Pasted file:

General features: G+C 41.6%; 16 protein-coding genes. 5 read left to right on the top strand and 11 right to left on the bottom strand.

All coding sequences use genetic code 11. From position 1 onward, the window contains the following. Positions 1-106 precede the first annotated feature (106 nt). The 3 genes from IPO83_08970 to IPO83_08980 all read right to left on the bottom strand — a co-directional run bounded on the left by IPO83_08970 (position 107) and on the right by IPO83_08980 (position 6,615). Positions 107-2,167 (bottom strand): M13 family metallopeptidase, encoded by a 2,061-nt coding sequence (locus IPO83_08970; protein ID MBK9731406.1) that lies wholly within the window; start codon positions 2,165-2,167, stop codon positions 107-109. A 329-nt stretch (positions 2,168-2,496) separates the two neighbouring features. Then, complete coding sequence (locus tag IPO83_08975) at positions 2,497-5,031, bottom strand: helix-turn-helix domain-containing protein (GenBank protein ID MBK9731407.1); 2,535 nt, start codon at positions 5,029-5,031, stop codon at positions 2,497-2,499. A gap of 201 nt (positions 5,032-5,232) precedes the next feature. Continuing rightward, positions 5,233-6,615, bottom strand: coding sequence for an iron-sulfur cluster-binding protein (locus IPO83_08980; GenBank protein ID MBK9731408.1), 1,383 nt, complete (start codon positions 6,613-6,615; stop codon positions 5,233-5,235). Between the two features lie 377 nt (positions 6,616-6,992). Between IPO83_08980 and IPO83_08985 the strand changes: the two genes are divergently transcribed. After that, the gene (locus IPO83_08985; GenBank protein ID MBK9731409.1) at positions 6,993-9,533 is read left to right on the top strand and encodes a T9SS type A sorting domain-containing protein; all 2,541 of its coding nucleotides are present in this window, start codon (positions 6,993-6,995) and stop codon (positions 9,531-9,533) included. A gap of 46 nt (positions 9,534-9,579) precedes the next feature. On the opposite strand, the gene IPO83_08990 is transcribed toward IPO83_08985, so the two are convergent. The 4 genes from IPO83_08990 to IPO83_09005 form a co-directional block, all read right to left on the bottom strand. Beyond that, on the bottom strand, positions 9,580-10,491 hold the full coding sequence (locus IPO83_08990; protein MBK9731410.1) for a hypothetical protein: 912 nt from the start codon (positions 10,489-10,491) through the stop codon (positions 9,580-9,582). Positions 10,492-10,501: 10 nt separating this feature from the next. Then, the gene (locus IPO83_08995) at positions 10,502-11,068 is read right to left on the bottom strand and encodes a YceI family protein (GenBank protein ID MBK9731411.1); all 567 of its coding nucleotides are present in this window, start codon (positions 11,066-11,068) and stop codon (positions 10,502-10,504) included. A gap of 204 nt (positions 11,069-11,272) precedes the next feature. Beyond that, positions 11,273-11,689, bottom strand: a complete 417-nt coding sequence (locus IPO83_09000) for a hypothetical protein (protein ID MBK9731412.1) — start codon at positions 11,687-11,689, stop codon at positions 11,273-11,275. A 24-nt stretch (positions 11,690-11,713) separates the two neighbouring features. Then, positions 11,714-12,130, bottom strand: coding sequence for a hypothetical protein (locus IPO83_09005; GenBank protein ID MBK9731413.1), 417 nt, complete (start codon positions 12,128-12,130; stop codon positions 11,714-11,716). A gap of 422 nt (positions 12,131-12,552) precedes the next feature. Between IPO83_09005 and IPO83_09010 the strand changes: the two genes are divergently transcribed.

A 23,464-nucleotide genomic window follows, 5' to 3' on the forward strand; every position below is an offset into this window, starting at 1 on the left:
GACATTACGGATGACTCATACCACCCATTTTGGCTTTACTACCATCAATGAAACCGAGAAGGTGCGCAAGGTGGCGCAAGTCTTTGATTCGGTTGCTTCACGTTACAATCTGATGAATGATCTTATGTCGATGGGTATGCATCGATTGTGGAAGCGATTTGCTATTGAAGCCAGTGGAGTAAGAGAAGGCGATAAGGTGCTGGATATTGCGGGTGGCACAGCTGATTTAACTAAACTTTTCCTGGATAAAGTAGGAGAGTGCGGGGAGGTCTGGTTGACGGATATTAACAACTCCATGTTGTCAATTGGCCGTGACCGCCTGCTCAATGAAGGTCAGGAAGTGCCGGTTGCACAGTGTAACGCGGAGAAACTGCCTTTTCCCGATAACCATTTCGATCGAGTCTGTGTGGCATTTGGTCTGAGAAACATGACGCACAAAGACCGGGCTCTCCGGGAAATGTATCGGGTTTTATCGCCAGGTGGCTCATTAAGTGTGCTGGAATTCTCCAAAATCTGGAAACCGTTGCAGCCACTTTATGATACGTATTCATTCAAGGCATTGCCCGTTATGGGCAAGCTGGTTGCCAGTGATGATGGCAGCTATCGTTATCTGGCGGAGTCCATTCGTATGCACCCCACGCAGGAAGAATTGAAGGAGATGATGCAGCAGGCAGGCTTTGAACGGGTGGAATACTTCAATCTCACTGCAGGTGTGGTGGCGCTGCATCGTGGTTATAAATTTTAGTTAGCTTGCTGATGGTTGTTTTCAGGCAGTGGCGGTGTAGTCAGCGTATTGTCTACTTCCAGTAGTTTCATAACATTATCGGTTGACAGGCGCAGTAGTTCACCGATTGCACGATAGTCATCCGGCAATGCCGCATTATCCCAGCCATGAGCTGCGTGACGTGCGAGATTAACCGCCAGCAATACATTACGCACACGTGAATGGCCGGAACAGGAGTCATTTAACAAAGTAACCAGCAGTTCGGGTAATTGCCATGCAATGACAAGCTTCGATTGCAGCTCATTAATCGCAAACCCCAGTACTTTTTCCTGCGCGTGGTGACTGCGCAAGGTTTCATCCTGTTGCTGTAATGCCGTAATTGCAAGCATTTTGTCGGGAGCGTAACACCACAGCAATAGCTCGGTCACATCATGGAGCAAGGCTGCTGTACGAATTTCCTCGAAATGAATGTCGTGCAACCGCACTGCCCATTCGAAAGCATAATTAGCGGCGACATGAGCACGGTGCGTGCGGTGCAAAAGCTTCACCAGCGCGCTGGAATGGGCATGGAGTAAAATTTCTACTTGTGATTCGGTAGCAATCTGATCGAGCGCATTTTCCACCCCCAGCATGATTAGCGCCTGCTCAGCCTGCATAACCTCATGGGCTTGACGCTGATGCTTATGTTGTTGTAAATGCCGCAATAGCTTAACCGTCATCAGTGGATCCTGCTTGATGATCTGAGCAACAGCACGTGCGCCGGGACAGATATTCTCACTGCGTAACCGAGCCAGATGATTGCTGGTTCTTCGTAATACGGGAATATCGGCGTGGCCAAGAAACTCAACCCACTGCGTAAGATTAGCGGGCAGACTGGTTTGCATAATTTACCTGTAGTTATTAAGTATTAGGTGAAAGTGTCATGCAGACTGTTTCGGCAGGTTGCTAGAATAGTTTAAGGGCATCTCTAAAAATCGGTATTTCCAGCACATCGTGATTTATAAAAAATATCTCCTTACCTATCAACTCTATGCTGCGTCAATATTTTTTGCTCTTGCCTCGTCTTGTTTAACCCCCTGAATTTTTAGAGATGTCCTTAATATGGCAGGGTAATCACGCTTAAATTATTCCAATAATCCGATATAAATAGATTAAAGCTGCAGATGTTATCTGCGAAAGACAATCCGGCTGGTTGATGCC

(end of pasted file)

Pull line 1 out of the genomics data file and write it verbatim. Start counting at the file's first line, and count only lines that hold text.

General features: G+C 41.6%; 16 protein-coding genes. 5 read left to right on the top strand and 11 right to left on the bottom strand.